7 Blue-Chip Stocks to Snap Up at Can’t-Miss Prices


  • Deere (DE): Growth, dividends, and innovation in farm equipment, with potential upside.
  • Shell (SHEL): Energy leader embracing renewables, poised for an economic rebound.
  • DuPont (DD): Undervalued chemical play thriving in booming manufacturing.
  • Read more about these top blue-chip stocks to buy and hold now!
Blue-Chip Stocks - 7 Blue-Chip Stocks to Snap Up at Can’t-Miss Prices

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With the overall surge in the broader equity indices last year, you might think that cheap blue-chip stocks would be difficult to find. To be sure, it ain’t easy. Still, with thousands of publicly traded securities available, it’s practically inevitable that some ideas – even the stalwarts – will fall by the wayside.

And it’s here where you can pick up discount blue-chip stocks. For example, while seemingly everyone is focused on the latest technology plays, several traditional enterprises with relevant and stable businesses tend to attract much less attention.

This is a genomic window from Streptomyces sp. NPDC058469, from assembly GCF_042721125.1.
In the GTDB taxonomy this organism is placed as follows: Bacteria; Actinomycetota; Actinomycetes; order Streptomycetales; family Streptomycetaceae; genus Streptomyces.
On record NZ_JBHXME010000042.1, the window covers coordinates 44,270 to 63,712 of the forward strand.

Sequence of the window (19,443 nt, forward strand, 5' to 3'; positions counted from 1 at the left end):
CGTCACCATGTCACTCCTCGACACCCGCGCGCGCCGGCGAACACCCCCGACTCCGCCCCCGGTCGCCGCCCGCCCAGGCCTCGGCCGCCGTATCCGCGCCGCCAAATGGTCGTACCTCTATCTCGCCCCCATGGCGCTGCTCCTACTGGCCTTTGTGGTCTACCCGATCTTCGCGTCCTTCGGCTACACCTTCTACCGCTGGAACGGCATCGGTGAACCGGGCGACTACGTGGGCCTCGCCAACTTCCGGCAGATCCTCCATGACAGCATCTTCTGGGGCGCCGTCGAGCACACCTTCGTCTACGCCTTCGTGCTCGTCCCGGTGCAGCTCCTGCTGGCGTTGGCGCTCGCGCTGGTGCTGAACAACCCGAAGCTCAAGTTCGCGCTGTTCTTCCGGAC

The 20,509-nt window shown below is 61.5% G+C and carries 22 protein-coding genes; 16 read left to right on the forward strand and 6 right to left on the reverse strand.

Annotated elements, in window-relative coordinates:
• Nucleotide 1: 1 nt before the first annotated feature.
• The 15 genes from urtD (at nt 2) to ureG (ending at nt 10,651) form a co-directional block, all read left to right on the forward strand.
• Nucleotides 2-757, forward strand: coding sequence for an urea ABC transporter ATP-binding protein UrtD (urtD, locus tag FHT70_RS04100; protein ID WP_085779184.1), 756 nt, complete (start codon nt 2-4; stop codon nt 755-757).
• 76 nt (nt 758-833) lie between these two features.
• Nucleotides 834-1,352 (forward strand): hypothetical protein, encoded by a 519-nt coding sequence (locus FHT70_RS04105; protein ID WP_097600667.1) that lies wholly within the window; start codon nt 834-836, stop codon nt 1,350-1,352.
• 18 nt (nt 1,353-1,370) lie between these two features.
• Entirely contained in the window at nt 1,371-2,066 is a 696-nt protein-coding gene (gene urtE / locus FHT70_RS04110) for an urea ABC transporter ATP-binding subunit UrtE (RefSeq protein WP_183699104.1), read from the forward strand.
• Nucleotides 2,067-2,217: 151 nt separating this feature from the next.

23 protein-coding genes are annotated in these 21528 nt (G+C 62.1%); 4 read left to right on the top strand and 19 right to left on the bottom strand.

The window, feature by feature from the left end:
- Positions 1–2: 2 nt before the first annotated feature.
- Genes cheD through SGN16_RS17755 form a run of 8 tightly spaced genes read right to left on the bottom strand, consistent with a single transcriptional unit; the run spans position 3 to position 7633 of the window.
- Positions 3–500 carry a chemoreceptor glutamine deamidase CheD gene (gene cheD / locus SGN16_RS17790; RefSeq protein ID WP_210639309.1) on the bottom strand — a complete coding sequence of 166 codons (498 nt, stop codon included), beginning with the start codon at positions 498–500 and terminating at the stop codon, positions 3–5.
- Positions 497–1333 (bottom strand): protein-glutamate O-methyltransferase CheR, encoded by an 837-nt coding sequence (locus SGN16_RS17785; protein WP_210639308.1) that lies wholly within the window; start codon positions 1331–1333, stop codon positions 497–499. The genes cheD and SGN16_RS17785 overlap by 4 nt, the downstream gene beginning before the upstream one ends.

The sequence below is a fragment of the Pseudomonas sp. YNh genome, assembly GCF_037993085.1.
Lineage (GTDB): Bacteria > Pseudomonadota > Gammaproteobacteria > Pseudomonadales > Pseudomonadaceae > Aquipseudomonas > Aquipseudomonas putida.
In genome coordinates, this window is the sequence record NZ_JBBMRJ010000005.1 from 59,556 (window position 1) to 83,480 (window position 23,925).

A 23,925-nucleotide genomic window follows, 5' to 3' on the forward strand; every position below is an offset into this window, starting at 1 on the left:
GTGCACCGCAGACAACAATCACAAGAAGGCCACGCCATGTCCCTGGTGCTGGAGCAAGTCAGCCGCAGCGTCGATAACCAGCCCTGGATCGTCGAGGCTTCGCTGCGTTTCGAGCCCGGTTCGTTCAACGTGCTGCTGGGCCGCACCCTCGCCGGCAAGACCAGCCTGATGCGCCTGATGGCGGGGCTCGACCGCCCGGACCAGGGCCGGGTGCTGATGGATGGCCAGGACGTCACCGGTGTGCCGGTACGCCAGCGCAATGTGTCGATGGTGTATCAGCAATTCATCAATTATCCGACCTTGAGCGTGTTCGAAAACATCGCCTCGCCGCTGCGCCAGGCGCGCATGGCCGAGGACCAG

Just like in baseball, you hit ‘em where they ain’t. In parallel, look for compelling and cheap blue-chip stocks while everyone else is looking in another direction.

Deere (DE)

Several John Deere vehicles are parked outside of a building.
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In many ways, agricultural equipment manufacturer Deere (NYSE:DE) represents the best of all worlds. If you want some growth, it offers exactly that thanks to its permanently relevant narrative. If you’re seeking innovation, it surprisingly has that too. And finally, if you’re seeking passive income, it’s going to give you that because of course it will.

Sure, in the past 52 weeks, DE lost a bit more than 7% of equity value. That’s not a confidence booster but then again, analysts rate shares a consensus moderate buy. They also anticipate the stock to hit $423.47, which implies about 7% upside. That’s low but the maximum price target lands at $493 and that may actually be more realistic.

How so? Deere is an innovator, leveraging artificial intelligence to develop an autonomous tractor. Moving forward, demand for autonomous equipment in the agricultural space should increase because let’s face reality: the kids aren’t clamoring to become farmers anytime soon.